Dr. Donald Manalastas, Manila Zoo’s resident zoologist, welcomes the plan, but adds, “Mali’s living space should be improved first before accepting the additional elephants.”

Experts are at odds over what would be best for Mali.

World-renowned elephant expert Dr. Henry Richardson gave Mali her first thorough check-up in May of 2012, and concluded the only threat to her health is her confinement. The long years of confinement have led to severe foot problems – the leading cause of death among captive elephants.

In his published report in November of last year,  he stated, ”I am absolutely certain Mali has pain in her front limbs and feet. Elephants carry the majority of their weight on their front legs and so it is expected that elephants living in ill-conceived, unimaginative, and abusive environments like Mali’s at the Manila Zoo would suffer the most in their front end.” Dr. Richardson has been involved in assisting with numerous elephant moves.

Another expert said she looks well cared.

Dr. Nikorn Thongtip of Kasetsart University’s Department of Large Animal and Wildlife Clinical Sciences came to Manila in June, at the request of the Department of Environment and Natural Resource’s Protected Areas and Wildlife Bureau, to check Mali and evaluate whether she was fit enough to move to Thailand.

Dr. Thongtip said a more thorough examination would be needed before a decision could be made about moving Mali.

“She looked healthy …. The color of the mouth is pink. It’s a good color. And her skin is healthy, no wound. From her blood profiles and external signs, I have not found remarkable abnormal signs. She only needs to slim down,” Dr. Thongtip said in an email to The Wall Street Journal.

But Heinrich Domingo, the senior veterinarian at the Manila Zoo, has his doubts that Mali could survive a journey to Thailand. Noting the lifespan of an elephant in captivity is 42 years, Mali, at 39,  is an old lady.  (Asian elephants in the wild can live up to 80 years.) A trip to Thailand would put her under a lot of stress — she would be placed in a crate, loaded on a plane and quarantined, Mr. Domingo said.

“If Mali left the country, there is a big chance that she will not reach Thailand safely,” Mr. Domingo said.

Another question remains.

Now that it looks to be decided that she is staying in Manila, after not seeing another elephant in 33 years, does Mali even want elephant friends?

If the plan to add two more elephants pushes through, the next step would be to determine whether or not Mali will get along with them.

“The two additional elephants will be temporarily placed inside a vacant horse pen if Mali would be uncomfortable with them,” Dr. Manalastas said.

Regardless of how she feels about fellow elephants, she has many human friends. British pop star Steven Patrick Morrissey, 2003 Nobel laureate in literature J.M. Coetzee and animal welfare campaigner Jane Goodall all wrote letters to the Philippine government asking for Mali to be transferred.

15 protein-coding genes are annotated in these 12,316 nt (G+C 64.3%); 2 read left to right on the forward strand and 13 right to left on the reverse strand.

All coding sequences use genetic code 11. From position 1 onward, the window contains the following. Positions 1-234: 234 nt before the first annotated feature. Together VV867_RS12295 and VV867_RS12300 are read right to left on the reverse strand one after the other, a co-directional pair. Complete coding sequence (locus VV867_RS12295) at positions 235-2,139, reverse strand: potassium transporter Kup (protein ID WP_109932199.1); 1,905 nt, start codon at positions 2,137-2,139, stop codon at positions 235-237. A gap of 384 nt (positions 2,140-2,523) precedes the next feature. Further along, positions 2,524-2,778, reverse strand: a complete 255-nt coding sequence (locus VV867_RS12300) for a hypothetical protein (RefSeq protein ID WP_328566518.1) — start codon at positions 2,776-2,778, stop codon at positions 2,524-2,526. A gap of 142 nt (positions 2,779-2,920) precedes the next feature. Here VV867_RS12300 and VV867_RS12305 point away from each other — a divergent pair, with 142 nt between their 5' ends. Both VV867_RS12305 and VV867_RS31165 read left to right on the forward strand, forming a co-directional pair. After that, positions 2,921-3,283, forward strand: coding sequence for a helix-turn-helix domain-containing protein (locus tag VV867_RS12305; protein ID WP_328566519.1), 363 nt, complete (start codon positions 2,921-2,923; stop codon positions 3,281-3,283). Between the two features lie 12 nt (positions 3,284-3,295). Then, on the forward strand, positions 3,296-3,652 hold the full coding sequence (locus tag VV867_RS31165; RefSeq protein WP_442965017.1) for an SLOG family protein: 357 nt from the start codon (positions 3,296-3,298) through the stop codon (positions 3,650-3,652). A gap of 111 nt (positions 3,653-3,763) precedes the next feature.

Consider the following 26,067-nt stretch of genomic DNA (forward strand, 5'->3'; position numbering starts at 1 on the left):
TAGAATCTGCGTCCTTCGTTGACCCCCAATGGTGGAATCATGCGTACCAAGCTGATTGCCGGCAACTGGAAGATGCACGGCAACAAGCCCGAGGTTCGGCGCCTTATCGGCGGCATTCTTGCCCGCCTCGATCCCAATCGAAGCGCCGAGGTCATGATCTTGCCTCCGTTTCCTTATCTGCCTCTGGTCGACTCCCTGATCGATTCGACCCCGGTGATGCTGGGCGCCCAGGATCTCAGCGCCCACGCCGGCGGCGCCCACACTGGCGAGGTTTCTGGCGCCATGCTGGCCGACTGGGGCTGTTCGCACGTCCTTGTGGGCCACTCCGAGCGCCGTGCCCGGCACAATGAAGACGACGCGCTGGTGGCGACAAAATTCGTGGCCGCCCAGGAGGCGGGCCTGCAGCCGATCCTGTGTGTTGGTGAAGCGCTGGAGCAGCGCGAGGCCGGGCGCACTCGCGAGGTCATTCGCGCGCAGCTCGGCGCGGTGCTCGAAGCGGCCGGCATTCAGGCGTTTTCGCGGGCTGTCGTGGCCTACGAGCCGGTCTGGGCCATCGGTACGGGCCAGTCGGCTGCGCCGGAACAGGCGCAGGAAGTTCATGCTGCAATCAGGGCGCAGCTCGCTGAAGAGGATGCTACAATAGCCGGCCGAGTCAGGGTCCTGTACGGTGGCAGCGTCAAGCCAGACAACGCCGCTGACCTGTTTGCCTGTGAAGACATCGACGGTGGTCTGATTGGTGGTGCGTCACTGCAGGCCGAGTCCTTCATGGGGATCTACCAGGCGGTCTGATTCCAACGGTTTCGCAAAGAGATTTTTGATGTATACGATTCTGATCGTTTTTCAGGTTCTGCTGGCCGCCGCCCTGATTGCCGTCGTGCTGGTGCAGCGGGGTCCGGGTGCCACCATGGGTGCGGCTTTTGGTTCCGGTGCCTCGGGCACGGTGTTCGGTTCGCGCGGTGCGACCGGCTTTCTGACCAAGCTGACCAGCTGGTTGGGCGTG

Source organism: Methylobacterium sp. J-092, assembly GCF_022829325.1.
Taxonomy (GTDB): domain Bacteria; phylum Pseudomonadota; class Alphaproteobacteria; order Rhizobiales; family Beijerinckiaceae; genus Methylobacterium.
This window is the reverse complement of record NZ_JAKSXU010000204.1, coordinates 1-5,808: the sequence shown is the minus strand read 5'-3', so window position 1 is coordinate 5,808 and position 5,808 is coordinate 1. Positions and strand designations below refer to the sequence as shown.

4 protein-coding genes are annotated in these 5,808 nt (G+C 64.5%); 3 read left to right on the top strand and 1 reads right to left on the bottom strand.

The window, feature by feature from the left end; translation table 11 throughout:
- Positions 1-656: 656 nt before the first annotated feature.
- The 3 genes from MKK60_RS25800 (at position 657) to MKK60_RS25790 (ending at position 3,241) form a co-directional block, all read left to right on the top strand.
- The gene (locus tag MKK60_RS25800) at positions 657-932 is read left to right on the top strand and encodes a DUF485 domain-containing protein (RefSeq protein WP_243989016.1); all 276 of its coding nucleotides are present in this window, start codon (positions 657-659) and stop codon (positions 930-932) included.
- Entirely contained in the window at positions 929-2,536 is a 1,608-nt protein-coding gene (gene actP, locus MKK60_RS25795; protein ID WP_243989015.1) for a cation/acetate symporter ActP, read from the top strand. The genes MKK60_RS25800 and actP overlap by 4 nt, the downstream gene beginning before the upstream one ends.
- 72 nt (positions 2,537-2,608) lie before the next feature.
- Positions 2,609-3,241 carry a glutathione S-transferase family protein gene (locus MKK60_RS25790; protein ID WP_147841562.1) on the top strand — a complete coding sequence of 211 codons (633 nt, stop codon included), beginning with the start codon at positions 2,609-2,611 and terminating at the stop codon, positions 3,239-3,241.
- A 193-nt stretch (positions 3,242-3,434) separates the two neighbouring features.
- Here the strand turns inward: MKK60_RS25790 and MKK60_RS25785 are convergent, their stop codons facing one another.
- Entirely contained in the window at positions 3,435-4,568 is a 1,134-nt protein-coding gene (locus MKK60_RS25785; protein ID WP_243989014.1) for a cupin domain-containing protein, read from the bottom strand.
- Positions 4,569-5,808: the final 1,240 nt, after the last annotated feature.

And Noel Co, Mali’s caretaker for nine years, s

World’s oldest penguin reaches 36

MISSY the penguin has waddled forward to claim the crown as the oldest in the world after reaching 36 years old – a staggering 108 in human years.
King penguin Missy arrived at the Birdland wildlife park in Gloucestershire when she was at least five years old in 1982. And despite losing the vision in one eye she is still the leader of the colony today.

Despite her age her keepers had no idea that she was the world’s oldest until a zoo in Denmark claimed the title with a Gentoo penguin two years younger than Missy. Staff at the park in Bourton-on-the-Water are now planning to send her details to Guinness World Records to prove her claim to the title.

King penguins – Aptenodytes patagonicus in Latin – are only expected to live up to 26 years in captivity, much more than their 15-20 years life expectancy in the wild.

Missy spends most of her time with her partner of 18 years, Seth, who is thought to be 34 years old and had a starring role in the 1992 film Batman Returns.

Simon Blackwell, park manager, said: “The Danish zoo recently announced they believed that a Gentoo penguin there was the world’s oldest living penguin having reached the age of 34 in May.

Although we cannot categorically age Missy we do know she was an adult when she came to Birdland and king penguins take five years to become fully mature.

“Therefore she must be, at the very least, 36 and she could

Tiger Farms

South Africa’s trophy hunt industry linked to rhino horn trafficking … AGAIN

The July 2013 seizure of 24 rhino horns and arrest of 16 suspects in the Czech Republic points yet again to South Africa’s failure to properly monitor its own trophy hunt industry.

The “hunters” were said to have been hired by an “international criminal gang” to legally kill rhinos in South Africa. This is in order to use the CITES permit loophole which allows for the import of “legally” sourced rhino horns into the Czech Republic. Customs officials at Prague’s Václav Havel International Airport became suspicious and contacted the police, according to Radio Prague. Although no names were released due to the ongoing investigation, among those arrested were Czech as well as foreign nationals. The operation was conducted in conjunction with